Being named executor of an estate comes with a lot of responsibility. Not only is the executor responsible for the administration and distribution of the estate, but the role also opens them up to the possibility of personal liability. For this and other reasons, executors are generally entitled to compensation equal generally to about 5% of the value of the estate. But what about when the executor breaches their duties when working on behalf of the estate? That’s an issue the court recently had to address in a decision from the Supreme Court of British Columbia.
Estate is gifted to one individual
The deceased passed away in December 2015. His will, which was signed in 2014, provided that his entire estate should be given to a friend, “NB,” who resides in Croatia.
The executors were a husband (“VP”) and wife (“HP”), who were also friends with the deceased. HP was a registered nurse who provided living assistance to the deceased for a period of time leading up to his death.
A passing of accounts was ordered in June 2019. During this process, the fees claimed by the executors were contested. The fees were:
537. a) A notary bill in the amount of $4,537.27;
538. b) The cost of taking the deceased’s ashes to Croatia in the amount of $11,525.01;
539. c) The executor’s care giving expenses claimed in the amount of $36,300; and
540. d) Legal bills in the amount of $19,158.95, which were not included in the Statement of Accounts affidavit, but are claimed on this passing of accounts.
NB contested the fees on a number of grounds. She said some of the legal fees resulted from an attempt by the executors to sell the deceased’s home to their daughter for roughly 50% of market value. They also said the costs for the trip to Croatia should be denied since it ultimately amounted to a vacation for the executors. And finally, NB said that the alleged care giving expenses were exaggerated and unproven.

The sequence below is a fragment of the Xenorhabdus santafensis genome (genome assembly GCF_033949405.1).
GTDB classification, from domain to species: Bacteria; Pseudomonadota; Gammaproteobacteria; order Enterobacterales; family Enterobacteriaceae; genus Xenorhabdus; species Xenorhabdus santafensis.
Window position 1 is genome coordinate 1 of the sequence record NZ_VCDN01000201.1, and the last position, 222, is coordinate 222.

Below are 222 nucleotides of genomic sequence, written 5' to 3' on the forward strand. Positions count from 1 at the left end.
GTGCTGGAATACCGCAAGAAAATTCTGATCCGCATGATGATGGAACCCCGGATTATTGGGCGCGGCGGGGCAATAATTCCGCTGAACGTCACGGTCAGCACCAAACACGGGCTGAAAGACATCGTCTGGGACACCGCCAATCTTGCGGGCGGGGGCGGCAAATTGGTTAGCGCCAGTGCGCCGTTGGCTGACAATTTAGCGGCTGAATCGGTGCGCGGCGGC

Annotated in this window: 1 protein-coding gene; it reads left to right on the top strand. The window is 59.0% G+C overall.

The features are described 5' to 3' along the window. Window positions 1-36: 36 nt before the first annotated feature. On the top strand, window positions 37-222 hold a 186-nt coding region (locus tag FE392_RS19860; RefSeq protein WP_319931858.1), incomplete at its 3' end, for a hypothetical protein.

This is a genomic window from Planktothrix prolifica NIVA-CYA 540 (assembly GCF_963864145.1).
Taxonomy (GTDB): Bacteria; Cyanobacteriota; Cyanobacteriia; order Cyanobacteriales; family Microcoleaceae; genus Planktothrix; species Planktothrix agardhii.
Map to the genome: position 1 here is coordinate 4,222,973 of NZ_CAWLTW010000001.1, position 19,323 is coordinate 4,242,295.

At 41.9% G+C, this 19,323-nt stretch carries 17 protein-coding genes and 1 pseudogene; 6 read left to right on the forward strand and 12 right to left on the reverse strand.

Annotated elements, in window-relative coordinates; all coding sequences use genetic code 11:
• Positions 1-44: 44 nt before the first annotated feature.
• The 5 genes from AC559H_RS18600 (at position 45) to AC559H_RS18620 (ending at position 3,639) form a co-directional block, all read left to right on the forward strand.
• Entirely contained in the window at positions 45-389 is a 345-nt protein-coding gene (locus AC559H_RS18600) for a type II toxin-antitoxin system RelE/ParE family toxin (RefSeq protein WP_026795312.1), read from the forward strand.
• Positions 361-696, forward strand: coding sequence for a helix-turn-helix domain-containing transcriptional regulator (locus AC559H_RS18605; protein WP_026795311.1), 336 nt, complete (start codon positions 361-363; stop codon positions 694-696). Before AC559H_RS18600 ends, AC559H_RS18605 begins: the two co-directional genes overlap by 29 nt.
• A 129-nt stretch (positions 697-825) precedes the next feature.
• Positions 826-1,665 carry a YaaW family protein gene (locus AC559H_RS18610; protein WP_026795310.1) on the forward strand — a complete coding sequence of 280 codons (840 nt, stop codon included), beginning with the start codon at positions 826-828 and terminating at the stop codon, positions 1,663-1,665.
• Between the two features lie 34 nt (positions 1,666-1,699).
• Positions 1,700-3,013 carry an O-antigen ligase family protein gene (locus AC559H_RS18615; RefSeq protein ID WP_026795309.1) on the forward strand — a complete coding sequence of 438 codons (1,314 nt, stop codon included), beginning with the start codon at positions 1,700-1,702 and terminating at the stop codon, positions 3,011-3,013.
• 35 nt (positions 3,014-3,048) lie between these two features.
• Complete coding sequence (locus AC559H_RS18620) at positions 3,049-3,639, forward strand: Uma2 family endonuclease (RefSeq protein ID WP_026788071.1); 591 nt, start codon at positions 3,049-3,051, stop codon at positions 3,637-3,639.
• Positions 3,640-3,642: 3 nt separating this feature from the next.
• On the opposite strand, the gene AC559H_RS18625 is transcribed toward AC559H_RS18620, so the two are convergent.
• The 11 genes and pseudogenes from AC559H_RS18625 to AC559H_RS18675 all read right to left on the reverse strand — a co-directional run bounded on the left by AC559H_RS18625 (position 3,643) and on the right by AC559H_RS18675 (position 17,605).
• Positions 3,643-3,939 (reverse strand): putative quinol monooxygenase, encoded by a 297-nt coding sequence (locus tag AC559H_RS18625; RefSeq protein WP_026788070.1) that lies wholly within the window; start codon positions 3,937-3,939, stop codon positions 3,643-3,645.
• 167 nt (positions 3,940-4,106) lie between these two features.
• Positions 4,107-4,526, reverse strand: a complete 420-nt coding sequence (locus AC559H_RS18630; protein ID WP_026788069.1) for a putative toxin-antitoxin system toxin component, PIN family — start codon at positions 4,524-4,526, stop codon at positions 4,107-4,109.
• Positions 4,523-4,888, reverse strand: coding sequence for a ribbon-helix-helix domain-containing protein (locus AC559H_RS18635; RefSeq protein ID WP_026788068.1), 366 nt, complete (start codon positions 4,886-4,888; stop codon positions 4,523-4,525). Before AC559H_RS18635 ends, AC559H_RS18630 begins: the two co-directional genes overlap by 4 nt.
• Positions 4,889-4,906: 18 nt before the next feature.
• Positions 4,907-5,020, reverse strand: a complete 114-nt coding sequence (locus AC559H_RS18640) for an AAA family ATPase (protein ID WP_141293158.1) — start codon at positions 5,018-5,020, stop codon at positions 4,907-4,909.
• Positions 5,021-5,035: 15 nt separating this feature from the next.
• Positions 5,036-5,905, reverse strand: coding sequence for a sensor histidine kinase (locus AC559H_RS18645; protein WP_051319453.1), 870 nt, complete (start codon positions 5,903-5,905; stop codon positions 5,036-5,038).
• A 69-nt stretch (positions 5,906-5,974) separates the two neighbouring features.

Did the executors breach their fiduciary duty?
The executors admitted that they attempted to sell the deceased’s house to their daughter for about 50% of its market value. The sale was only stopped because NB brought a legal action to prevent it from taking place. In addition to that, they also loaned their daughter $13,000 from the estate in order to raise money for the home’s purchase.
The executors said that while they did try to sell the home to their daughter, they did so acting on the advice of others, including a notary. They said they have little experience in real estate.
The court found that the attempted property sale was an “egregious breach of their fiduciary duty,” and that if they were successful in the sale, the estate would have been reduced by 50% in value. Breaches of trust can be excused if the executors acted honestly and reasonably, but the court stated this was not such a situation.
As a result, the court reduced their remuneration to $0, but did provide $5,762.50 for the trip to Croatia, $27,000 for care giving expenses, and $7,000 for legal fees.
If you are the friend or family member of a testator and are concerned about the appointed trustee or executor, contact Derfel Estate Law. Our Toronto estates lawyers help clients ensure that their interests or the interests of their loved ones are protected, and decisions are being made in the best interests of the estate. Call us at 1-844-2-DERFEL or contact us online to schedule a consultation.